ElecTRONica, which serves as a movie tie-in for the upcoming "Tron: Legacy" sequel, runs on Friday, Saturday and Sunday nights through April and will be nightly during Thanksgiving, Christmas and New Year's weeks in the park's Hollywood Pictures Backlot.
ElecTRONica replicates and improves upon this summer's Glow Fest, a nightly party intended as a diversion for the hordes waiting for the "World of Color" water show that proved hugely popular with visitors in its own right.
But unlike GlowFest, which turned Hollywood Boulevard into a massive dance floor, ElecTRONica moves its throbbing epicenter to the once-moribund plaza in front of the Monsters Inc. dark ride.
The centerpiece of the event is a futuristic DJ platform painted in grid-like lighting patterns evocative of the computer world of "Tron" and surrounded by teen-age throngs dancing to electronica and house music blended with Top 40 songs. (View ElecTRONica photo galleries from MousePlanet, MiceChat and Inside the Magic.)
The highlight of ElecTRONica, at least during my visit on opening weekend, was the Laserman show on the Backlot Stage, which blended light manipulation and illusion into a jaw-dropping spectacle. (Watch video at Screamscape.)
ElecTRONica caters to two distinct audiences: Dance-happy club kids and Sci-Fi fanboys.
During my visit, the jam-packed ElecTRONica dance floor undulated like an all-ages rave -- only with parents pushing strollers across the gridlock and Disney employees waving flashlights in a hopeless effort at crowd control.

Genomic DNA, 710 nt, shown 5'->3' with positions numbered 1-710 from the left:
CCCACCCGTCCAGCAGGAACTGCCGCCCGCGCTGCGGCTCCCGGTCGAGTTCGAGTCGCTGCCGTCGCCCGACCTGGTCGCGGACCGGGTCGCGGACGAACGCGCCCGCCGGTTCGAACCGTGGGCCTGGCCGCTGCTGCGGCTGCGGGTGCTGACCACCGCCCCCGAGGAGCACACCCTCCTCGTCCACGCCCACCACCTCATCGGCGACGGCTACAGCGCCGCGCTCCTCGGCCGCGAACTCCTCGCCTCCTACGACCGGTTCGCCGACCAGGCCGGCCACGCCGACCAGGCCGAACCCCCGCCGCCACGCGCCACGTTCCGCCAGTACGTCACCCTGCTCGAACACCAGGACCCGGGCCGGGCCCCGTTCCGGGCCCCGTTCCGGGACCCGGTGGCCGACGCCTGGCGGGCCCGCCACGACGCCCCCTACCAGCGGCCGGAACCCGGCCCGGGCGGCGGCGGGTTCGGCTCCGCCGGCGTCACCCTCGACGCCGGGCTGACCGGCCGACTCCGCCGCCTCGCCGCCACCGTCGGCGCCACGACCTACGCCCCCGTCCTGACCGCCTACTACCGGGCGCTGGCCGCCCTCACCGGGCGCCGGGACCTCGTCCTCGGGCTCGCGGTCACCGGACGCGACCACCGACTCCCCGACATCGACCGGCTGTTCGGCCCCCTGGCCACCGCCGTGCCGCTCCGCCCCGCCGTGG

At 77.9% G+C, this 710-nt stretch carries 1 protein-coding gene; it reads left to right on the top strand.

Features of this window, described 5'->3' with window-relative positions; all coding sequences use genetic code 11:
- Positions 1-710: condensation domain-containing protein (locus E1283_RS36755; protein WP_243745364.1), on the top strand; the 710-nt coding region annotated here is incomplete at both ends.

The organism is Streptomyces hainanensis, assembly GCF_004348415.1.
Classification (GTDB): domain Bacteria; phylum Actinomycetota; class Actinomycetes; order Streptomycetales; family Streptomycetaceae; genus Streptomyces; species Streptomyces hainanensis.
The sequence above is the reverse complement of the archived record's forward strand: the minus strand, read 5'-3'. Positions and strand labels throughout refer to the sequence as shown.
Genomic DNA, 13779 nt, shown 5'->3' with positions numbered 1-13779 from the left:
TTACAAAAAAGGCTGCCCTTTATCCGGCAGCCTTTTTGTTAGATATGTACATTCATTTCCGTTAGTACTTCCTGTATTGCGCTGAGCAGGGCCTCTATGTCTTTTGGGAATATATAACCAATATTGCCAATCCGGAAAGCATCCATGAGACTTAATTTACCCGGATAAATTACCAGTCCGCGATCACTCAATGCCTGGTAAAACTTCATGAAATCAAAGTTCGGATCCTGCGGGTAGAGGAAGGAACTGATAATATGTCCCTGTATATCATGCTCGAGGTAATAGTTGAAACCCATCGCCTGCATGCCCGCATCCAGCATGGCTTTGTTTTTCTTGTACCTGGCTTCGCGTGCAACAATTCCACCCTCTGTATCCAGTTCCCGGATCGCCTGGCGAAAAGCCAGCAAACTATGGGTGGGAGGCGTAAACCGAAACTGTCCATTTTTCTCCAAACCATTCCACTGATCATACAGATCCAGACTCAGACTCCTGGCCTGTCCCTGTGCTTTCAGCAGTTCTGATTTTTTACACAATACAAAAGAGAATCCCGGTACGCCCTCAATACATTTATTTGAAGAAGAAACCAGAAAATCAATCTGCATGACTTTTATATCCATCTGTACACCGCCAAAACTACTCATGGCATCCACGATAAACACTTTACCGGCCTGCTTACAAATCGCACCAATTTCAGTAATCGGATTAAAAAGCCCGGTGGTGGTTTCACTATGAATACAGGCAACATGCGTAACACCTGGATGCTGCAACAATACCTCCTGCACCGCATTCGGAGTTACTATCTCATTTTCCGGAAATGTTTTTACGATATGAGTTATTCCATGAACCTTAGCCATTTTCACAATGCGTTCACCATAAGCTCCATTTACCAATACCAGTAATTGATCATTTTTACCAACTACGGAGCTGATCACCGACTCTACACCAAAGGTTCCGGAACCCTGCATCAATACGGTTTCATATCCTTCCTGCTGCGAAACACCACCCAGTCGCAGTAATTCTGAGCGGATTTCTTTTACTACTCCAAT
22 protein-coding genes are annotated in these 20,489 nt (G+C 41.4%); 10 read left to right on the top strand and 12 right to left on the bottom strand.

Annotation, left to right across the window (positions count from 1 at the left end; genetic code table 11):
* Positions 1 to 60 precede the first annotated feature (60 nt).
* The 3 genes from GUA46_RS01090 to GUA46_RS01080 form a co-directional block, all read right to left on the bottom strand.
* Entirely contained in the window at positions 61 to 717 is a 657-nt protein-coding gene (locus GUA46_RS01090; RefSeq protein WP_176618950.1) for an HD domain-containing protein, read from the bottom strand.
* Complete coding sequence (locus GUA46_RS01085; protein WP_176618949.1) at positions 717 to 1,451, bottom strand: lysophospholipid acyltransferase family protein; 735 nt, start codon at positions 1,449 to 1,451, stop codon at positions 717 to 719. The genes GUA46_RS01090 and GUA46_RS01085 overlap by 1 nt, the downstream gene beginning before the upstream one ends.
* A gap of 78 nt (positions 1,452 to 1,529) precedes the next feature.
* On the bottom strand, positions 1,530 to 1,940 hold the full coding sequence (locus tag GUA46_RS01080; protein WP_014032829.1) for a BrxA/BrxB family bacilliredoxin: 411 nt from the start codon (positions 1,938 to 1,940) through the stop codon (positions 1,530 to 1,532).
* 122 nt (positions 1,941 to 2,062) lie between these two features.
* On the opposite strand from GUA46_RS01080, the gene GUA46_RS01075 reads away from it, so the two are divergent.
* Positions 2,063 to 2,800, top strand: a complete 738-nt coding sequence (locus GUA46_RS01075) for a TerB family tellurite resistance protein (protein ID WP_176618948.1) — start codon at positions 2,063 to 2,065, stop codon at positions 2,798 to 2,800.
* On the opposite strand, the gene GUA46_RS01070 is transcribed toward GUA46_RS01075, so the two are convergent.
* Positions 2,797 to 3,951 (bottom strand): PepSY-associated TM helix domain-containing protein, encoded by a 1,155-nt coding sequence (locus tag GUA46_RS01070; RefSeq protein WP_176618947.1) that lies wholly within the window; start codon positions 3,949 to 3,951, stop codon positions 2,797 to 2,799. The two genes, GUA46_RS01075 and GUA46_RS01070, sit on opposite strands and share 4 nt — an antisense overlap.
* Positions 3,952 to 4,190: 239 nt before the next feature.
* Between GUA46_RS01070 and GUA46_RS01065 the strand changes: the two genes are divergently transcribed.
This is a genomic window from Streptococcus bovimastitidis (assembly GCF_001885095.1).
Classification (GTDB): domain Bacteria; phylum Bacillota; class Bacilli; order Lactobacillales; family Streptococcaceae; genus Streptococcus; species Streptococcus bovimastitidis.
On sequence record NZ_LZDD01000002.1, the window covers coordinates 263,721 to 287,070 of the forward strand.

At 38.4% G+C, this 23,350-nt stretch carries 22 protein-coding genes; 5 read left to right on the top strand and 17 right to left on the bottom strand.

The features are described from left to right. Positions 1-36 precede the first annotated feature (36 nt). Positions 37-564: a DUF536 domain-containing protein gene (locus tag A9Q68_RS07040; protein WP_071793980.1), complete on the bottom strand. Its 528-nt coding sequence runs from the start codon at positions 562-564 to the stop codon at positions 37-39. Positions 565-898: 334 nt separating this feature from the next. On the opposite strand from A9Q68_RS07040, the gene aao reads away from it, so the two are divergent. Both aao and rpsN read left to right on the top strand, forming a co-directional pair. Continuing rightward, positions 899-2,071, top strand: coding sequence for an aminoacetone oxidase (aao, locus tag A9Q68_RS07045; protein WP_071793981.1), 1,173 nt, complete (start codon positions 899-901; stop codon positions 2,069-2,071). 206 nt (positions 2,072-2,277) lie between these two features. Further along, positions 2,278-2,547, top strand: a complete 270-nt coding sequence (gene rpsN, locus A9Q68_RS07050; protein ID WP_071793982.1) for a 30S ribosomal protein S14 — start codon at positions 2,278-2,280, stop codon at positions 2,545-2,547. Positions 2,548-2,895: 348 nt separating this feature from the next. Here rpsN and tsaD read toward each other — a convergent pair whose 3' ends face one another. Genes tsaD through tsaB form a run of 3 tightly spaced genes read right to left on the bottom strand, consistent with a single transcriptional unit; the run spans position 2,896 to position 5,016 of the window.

Alcohol represents a key component of ElecTRONica, with long lines stretching from the End of the Line club for glowing Glowjito mojitos ($10.50) and blinking Digitini martinis ($11.50). The emphasis on booze represents a departure for family-friendly Disney, with the bustling cocktail lounge wedged between Wii video game stations dominated by 'tweens and a dance floor overflowing with high schoolers and college kids.
"Tron" fanatics represent the other half of the ElecTRONica equation, with the faithful electrified by the opportunity to step into the movie -- with Recognizer vehicles hovering over the event and sexy Sirens dancing on mini stages. Fans lined up to watch an extended clip from the 3-D movie and snapped up $15 "Tron" flying discs (which sold out in 15 minutes on opening night).
Flynn's video arcade, a central location in the "Tron" universe re-created in the shuttered Hollywood & Dine restaurant, also proved popular with fanboys. Walt Disney Imagineering filled the 1980s-era arcade with vintage video games such as Pole Position, Zaxxon, Centipede, Battlezone, Red Baron, Pac-Man and, of course, Tron.
The one thing missing from the otherwise successful event was food. Dining options were extremely limited, with a Disney-staffed food truck serving nachos and chocolate cake. Disney brought in trendy food trucks run by outside vendors during GlowFest that served Greek and organic fare, to varying degrees of success.